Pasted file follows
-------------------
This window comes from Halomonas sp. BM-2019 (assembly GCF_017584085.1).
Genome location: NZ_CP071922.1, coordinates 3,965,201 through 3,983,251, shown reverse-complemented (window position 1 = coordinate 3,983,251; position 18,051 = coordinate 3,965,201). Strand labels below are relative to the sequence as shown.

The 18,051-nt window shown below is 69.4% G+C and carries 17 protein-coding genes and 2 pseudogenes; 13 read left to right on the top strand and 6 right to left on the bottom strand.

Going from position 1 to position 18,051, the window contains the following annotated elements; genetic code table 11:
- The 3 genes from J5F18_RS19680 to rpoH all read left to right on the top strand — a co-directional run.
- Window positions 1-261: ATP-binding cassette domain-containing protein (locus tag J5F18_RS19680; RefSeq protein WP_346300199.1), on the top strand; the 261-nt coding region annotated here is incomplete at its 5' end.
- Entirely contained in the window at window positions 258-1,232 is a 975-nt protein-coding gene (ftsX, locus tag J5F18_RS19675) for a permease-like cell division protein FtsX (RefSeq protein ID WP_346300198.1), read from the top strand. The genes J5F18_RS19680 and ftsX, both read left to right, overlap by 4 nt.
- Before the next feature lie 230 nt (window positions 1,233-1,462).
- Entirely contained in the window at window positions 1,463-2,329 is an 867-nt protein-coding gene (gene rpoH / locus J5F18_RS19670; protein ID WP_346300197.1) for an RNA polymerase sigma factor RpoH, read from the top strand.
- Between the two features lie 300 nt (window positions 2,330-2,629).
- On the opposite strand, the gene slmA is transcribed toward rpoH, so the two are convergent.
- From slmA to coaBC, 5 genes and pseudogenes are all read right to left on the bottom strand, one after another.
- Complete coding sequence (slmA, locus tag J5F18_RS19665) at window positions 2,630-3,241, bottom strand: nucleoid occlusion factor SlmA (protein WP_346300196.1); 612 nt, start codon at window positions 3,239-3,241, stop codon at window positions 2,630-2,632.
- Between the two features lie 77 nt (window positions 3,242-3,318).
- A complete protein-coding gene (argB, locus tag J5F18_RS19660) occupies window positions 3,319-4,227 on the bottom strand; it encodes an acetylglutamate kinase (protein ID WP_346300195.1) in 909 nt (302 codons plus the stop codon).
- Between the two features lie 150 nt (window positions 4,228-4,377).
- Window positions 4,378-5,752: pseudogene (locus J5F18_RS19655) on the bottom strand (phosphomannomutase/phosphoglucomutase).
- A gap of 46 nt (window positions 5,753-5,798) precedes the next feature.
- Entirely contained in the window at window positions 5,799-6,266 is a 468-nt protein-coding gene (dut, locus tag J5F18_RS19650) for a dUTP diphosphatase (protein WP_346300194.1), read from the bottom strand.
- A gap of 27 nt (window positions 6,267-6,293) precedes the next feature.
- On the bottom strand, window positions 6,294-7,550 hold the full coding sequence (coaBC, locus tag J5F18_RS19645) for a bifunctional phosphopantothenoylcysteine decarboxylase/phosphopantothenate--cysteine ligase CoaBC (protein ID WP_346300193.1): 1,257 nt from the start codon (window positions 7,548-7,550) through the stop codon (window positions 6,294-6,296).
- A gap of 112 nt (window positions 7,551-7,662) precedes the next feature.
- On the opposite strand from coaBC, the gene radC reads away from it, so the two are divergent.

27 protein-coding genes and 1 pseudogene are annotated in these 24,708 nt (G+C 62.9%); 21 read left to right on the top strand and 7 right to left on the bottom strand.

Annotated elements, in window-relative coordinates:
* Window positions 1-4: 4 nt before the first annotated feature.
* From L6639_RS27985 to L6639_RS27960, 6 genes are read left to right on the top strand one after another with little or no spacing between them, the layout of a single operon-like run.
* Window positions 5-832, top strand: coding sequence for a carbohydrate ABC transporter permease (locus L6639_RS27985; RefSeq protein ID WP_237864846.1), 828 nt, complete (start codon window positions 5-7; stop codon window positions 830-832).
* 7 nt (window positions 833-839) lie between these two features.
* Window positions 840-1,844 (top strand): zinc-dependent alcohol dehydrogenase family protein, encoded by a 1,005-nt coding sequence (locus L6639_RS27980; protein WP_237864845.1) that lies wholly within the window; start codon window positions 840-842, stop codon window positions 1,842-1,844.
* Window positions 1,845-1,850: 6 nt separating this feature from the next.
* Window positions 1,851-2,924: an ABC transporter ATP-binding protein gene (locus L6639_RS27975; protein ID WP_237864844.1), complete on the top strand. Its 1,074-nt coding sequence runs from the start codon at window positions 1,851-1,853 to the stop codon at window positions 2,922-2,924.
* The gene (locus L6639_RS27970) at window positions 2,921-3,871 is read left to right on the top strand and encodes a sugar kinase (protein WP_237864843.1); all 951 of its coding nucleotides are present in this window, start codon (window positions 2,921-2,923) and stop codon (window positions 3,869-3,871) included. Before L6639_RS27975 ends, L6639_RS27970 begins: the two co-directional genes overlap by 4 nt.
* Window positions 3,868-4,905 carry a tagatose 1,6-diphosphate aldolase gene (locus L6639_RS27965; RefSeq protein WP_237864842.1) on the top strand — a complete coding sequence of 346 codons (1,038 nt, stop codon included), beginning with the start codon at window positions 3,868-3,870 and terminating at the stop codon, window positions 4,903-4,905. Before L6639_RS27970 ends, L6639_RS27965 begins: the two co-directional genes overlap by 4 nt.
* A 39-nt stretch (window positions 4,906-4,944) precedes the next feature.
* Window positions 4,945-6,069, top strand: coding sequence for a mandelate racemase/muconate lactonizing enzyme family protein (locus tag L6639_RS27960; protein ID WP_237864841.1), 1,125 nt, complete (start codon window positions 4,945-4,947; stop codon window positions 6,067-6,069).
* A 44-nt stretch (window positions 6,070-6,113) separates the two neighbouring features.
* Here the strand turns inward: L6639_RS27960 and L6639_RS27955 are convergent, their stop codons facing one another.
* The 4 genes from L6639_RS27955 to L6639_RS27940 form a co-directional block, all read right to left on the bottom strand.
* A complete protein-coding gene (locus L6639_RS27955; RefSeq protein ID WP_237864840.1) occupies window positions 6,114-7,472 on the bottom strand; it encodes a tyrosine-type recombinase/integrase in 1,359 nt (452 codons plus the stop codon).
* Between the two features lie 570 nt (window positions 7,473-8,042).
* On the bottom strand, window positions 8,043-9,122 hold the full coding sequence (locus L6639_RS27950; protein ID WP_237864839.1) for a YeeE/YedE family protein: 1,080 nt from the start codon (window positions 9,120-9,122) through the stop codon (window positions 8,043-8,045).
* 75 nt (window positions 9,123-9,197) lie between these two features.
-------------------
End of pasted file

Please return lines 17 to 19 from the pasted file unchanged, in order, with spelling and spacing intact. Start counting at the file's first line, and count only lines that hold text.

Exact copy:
- Window positions 4,378-5,752: pseudogene (locus J5F18_RS19655) on the bottom strand (phosphomannomutase/phosphoglucomutase).
- A gap of 46 nt (window positions 5,753-5,798) precedes the next feature.
- Entirely contained in the window at window positions 5,799-6,266 is a 468-nt protein-coding gene (dut, locus tag J5F18_RS19650) for a dUTP diphosphatase (protein WP_346300194.1), read from the bottom strand.